Replacement Level in the Flesh

One of the most frequently used numbers here at Getting Blanked is Wins Above Replacement – a counting stat based on offensive production, defensive contributions, and durability (playing time) that is adjusted for position. It is a great way to compare across leagues, positions, and eras.

The components of this metric are familiar to most baseball fans though the concept of “replacement level” often throws new comers to this brave new world for a loop. Who or what is a ‘replacement level’ player?

Is it another way of saying average player? (No.) Would a team of replacement level players win zero games? (No.) Would they win 81 games? (Closer to 45, random chance is a real thing.) What gives? (Lots.) Can one excellent player really lead a ragtag bunch of stiffs to the promised land? (No.)

If we are searching for a great measure for both replacement level and the One True Star phenomenon, the terrible 2004 Arizona Diamondbacks are a nearly ideal test subject.

The 2004 Diamondbacks were truly dreadful. They lost 111 games, featured the league’s worst offense, one of the worst defensive teams in baseball, an awful bullpen and brutal pitching staff (with one exception.) They played in a very deep NL West (the second place Giants won 91 games) and, basically, sucked in a very real way.

Both the team’s position players and bullpen corps collectively finished with negative WAR, meaning their cumulative contributions were below replacement level. The Diamondbacks sent out multiple players that easily could’ve been replaced by free agents unsigned during the previous off season – guys no other team wanted! Danny Bautista and Alex Cintron were the greatest offenders, both of whom saw their name on the lineup card every day despite awful numbers across the board.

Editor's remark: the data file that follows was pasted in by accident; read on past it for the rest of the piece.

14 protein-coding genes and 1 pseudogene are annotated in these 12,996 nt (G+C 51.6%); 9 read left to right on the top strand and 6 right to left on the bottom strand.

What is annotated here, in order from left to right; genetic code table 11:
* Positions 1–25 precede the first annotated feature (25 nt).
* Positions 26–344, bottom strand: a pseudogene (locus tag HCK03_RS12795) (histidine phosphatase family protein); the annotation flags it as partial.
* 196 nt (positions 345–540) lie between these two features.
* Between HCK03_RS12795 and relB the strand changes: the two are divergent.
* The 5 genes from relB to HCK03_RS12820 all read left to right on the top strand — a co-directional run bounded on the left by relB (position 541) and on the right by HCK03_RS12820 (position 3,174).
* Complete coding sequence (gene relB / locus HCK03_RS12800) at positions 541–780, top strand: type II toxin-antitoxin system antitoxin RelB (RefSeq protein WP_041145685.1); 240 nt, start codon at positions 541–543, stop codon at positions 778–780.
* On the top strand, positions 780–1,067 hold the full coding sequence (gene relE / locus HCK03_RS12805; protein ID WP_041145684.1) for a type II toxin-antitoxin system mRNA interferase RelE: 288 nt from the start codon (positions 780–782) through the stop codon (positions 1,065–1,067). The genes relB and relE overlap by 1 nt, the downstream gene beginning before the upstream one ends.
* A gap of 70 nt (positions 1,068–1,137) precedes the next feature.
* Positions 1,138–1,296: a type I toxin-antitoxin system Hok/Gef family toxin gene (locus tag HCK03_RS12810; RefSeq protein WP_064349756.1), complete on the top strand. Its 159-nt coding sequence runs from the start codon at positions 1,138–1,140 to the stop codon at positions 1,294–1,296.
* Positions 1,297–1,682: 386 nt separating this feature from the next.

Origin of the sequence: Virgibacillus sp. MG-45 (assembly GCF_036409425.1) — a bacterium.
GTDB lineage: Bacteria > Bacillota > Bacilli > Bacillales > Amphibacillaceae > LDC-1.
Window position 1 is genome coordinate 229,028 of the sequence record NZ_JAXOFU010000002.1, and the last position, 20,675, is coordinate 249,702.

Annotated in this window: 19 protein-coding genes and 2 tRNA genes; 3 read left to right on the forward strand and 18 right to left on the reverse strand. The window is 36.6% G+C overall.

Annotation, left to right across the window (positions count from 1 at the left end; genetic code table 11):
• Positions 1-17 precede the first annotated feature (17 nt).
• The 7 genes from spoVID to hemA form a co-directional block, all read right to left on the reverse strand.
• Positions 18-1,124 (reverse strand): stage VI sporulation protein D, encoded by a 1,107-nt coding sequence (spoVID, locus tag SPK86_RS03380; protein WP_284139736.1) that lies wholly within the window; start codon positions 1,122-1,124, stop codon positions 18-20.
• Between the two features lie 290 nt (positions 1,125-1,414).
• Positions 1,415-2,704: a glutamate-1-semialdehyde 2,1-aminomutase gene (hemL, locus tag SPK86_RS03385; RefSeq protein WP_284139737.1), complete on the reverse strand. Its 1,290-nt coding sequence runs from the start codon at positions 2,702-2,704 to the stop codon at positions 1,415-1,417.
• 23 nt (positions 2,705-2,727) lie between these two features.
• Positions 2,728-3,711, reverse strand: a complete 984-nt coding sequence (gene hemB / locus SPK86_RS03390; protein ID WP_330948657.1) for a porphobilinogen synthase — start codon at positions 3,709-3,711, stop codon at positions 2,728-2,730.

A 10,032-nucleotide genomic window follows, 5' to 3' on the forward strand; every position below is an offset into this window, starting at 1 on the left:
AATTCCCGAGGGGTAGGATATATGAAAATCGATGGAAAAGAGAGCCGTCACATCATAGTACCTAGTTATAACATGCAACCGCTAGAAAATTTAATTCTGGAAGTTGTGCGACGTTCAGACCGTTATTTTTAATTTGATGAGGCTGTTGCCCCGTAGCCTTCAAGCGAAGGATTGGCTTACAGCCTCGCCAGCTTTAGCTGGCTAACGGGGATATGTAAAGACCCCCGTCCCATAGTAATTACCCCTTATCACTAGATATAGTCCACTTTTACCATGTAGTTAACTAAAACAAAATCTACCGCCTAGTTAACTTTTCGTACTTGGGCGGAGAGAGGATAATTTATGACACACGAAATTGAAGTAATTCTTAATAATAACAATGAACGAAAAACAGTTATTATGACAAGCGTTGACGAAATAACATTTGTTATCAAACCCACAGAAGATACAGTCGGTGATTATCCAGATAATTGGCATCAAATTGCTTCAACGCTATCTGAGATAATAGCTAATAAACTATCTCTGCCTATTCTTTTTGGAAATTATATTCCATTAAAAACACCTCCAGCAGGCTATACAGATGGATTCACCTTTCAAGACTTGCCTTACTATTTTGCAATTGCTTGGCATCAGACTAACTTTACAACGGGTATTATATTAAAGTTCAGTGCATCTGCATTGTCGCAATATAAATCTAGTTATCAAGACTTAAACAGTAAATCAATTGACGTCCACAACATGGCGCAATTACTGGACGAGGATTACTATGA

The starting rotation, however, managed 12 collective wins above replacement. 12 How could that be? Oh yeah, Randy Johnson.

Randy Johnson turned in possibly his greatest season in 2004. He pitched 245 innings in which he struck out 290 batters versus only 44 walks. He allowed a mere 18 home runs and posted a 2.60 ERA, 2.30 FIP and, ohbytheway, pitched a perfect game against the Atlanta Braves.

In total, his season was worth 9.9 Wins Above Replacement. Which is crazy. Johnson’s final win/loss tally for the year was 16-14, a fact that largely kept him from winning the Cy Young award.

The Diamondbacks of 2004 were one generational talent, two league average players (Brandon Webb & Chad Tracey), a few aging & injury prone former stars, and a whole lot of scrubs. The vast, vast majority of whom could easily be replaced — contract status notwithstanding — with any number of AAA talents with no appreciable impact on the team’s performance.

The concepts of replacement level don’t generally jibe with real life but the 2004 Diamondbacks come very close to representing what it is all about. So many bad players playing so badly with a sure-fire Hall of Famer in the middle. And you thought Felix Hernandez had it bad.